The draft report effectively outlines recommendations aimed at improving coordination across government, taking a long-term strategic approach to diversity in STEM initiatives and shifting public perception of STEM degrees to drive cultural change. While much has already been done to improve diversity in STEM, more can be achieved to ensure Australia is attracting and retaining people to STEM degrees and professions.
Recommendations relating to Objective 8 of the draft report focus on universities’ role in supporting pathways for diverse cohorts into university STEM education. While UA agrees that more can be done to improve diversity in STEM from early childhood education to workplaces, including in higher education, it is important to note that universities are already committed to addressing barriers to STEM university education for equity groups through different programs, scholarships and pathways. Universities remain committed to supporting diversity and access to education.
It is important to note that all education providers (including universities) are required by the Disability Standards for Education 2005 to take steps to ensure Australians with disability can seek admission to, and participate in, their course offerings on the same basis as a student without a disability, and without experiencing discrimination. This extends to support services, including any specialised support services necessary for a student with disability to participate in their chosen course. This is important in the context of STEM courses where the need for (and level of) such support is potentially greater. Universities understand these obligations and take them seriously.
UA data also indicate that an increasing proportion of students undertaking degrees in STEM fields are from equity groups. In 2021, 36.2 per cent of STEM students were female, up from 34.1 per cent in 2011. The number of Indigenous students completing a STEM education are very low, however numbers have more than doubled from 2011 to 2021, up from 124 students in 2011 to 366 in 2021. In 2011, 8 per cent of Indigenous students graduated with a STEM degree, whereas in 2021 this number had increased to 11 per cent. Students with disabilities studying STEM subjects made up 2.8 per cent of STEM students in 2011, which has increased to 4.6 per cent in 2021. While these are positive improvements over the past decade, more can and should be done to ramp up access to STEM education for underrepresented groups.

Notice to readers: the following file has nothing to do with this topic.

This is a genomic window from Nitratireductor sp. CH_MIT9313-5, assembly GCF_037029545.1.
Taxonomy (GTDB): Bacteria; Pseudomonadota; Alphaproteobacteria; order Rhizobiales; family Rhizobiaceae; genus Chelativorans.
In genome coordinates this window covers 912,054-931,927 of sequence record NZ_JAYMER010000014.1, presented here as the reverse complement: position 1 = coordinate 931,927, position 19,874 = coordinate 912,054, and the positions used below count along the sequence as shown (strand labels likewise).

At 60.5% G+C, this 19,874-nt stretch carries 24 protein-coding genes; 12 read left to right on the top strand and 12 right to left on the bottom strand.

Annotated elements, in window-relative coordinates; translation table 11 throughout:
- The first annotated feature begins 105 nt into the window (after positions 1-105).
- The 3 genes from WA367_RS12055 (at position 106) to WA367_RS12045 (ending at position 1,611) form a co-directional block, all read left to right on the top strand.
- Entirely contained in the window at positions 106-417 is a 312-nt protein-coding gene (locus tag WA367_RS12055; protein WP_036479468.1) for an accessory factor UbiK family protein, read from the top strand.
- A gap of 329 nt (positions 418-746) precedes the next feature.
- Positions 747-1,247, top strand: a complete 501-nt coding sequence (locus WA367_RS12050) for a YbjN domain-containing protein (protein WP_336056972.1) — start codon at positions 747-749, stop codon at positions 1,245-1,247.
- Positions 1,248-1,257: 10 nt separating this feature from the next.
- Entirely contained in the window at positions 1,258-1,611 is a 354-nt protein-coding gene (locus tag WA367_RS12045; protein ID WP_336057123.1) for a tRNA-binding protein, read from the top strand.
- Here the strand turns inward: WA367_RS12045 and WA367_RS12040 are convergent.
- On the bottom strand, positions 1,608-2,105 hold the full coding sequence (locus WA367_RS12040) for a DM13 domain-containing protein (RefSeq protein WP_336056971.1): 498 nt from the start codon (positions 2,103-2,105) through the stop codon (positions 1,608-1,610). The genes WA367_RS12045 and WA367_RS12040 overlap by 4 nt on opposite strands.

With respect to the recommendations under Objective 11, UA would like to note that in our latest submission2 to the University Accord, we call for an immediate increase in the base stipend for PhD students (while maintaining the current numbers funded). While this would have a profound impact on improving living standards of all PhD students, this would especially have an impact in reducing barriers for underrepresented cohorts seeking to undertake a PhD. Indigenous graduates generally experience strong employment outcomes, comparable to non-Indigenous graduates and often better. While this is positive, it can make undertaking a PhD less appealing from a financial perspective. Establishing conditions and remuneration for PhD students that allow them to undertake a Higher Degree by Research while receiving a reasonable living wage is one way to reduce barriers to participating in STEM research.
Removing financial barriers to undertaking a PhD must be complemented by clear career pathways for STEM researchers beyond graduation. This is of particular relevance to many early and mid-career researchers who are employed on short-term contracts linked to research grants, who have concerns about job security and career progression. As a result, scientists leave Australia, or leave the research workforce completely, and Australia misses out on new scientific discoveries and economic opportunities. While researcher mobility is a core part of the research enterprise, job insecurity should not be a driver for going overseas. Further clarity on what a STEM career outside academia may look like and increased mobility between industry and academia will have a positive impact on attracting and retaining all STEM researchers.
UA looks forward to reading the final report later in the year, and we stand ready to work with the government, industry and community to diversify our future STEM workforce.
Universities also have obligations through Workplace Gender Equality Agency, states and territory-based legislation, and most universities participate in SAGE/Athena SWAN in addressing women in STEM as research students and employees. Given the focus on equity representation as part of the Accord process, UA supports a coordinated approach to diversity in STEM to avoid duplication of data collection, as suggested in Objective 1. Such a coordinating body may also improve current challenges associated with consistently and accurately reporting of data on diversity employment for universities and other organisation.
Our data indicate that universities are effectively supporting equitable access to STEM courses and supporting students to succeed. Once students decide to go down a university STEM pathway, they tend to finish – completion rates are at 80 per cent or above across different fields of education. Overall, completion and retention rates for STEM-related areas have also been improving over time. The improved demand and completion rates also indicate that universities have managed to reduce barriers to access for all groups.